Option Traders Scared to Bet Against Market Meltup, Sundial Says
(Bloomberg) -- U.S. equity options traders have never been more bullish, according to Sundial Capital Research Inc.
The ratio of call buying to call selling volume seen in recent months is at record highs, said Jason Goepfert, the firm’s president, in a note to clients Monday. For every 100 options opened with a bearish outlook, 132 were opened with a bullish one, he said.
“Across all U.S. exchanges, the percentage of volume dedicated to buying speculative call options is extremely high,” he said. “There has been a steady decline in call selling, as traders become ever more afraid that the market will melt up and take their short-call position with them.”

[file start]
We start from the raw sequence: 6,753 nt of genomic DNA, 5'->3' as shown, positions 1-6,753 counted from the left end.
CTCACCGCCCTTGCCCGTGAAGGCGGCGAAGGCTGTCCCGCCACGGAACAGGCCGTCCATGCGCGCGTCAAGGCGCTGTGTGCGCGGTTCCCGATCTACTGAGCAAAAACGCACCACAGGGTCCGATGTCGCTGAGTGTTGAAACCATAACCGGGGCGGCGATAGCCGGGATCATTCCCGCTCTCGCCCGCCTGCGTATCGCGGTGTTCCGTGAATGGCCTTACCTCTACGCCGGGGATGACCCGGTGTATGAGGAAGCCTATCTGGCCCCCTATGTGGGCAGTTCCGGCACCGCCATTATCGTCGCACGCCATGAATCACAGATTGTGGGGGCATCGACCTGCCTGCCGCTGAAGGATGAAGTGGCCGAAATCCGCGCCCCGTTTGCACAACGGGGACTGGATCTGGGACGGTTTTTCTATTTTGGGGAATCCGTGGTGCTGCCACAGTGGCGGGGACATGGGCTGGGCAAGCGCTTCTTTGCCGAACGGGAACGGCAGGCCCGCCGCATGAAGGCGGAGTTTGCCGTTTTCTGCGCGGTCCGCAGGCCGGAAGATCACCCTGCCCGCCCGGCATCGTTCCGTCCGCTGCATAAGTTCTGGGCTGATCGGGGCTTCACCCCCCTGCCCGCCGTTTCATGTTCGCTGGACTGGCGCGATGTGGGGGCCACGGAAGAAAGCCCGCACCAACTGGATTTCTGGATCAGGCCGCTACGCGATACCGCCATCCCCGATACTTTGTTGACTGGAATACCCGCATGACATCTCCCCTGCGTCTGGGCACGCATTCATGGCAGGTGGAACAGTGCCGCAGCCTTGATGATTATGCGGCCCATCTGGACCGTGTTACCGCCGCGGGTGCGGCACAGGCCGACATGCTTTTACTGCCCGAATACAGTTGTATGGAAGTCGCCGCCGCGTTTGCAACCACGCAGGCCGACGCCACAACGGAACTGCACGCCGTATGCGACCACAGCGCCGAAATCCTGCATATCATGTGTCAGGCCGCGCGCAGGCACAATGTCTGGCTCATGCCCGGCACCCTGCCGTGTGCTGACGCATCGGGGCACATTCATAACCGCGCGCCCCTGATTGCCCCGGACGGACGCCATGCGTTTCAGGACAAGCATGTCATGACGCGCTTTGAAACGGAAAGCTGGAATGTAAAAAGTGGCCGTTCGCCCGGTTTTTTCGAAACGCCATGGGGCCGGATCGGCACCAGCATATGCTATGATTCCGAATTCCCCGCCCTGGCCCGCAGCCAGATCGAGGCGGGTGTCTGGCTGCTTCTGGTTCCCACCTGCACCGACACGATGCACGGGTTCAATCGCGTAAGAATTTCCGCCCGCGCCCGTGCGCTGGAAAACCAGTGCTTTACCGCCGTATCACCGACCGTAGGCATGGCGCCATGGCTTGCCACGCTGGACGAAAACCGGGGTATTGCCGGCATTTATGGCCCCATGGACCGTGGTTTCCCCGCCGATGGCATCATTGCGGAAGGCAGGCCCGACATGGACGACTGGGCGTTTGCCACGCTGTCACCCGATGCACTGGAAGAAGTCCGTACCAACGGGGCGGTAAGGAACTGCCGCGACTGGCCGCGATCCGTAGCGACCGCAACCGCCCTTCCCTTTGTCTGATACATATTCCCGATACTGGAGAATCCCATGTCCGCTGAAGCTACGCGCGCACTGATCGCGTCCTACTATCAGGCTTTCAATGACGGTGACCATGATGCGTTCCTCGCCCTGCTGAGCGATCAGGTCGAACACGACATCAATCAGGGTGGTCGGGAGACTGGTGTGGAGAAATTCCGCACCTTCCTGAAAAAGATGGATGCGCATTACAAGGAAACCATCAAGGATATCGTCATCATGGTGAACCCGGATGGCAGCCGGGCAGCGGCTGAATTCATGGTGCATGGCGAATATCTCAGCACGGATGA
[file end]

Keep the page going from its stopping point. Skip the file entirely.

Since the 2009 market low, there have been 11 other weeks with such a high bullish-to-bearish ratio, according to the note. Losses were seen the following week on seven of those occasions, with an average decline of just under 1 percent, it said.
The S&P 500 Index is up over 9 percent this year, helped by robust domestic economy, buoyant technology stocks and overseas demand for U.S. assets. It’s now just half a percent below the all-time high reached in September.
“The rally in stocks has been consistent enough that it has made options traders want to bet on the potential upside, and scared to bet against it by selling calls,” Goepfert wrote. “That usually hasn’t worked out in their favor.”
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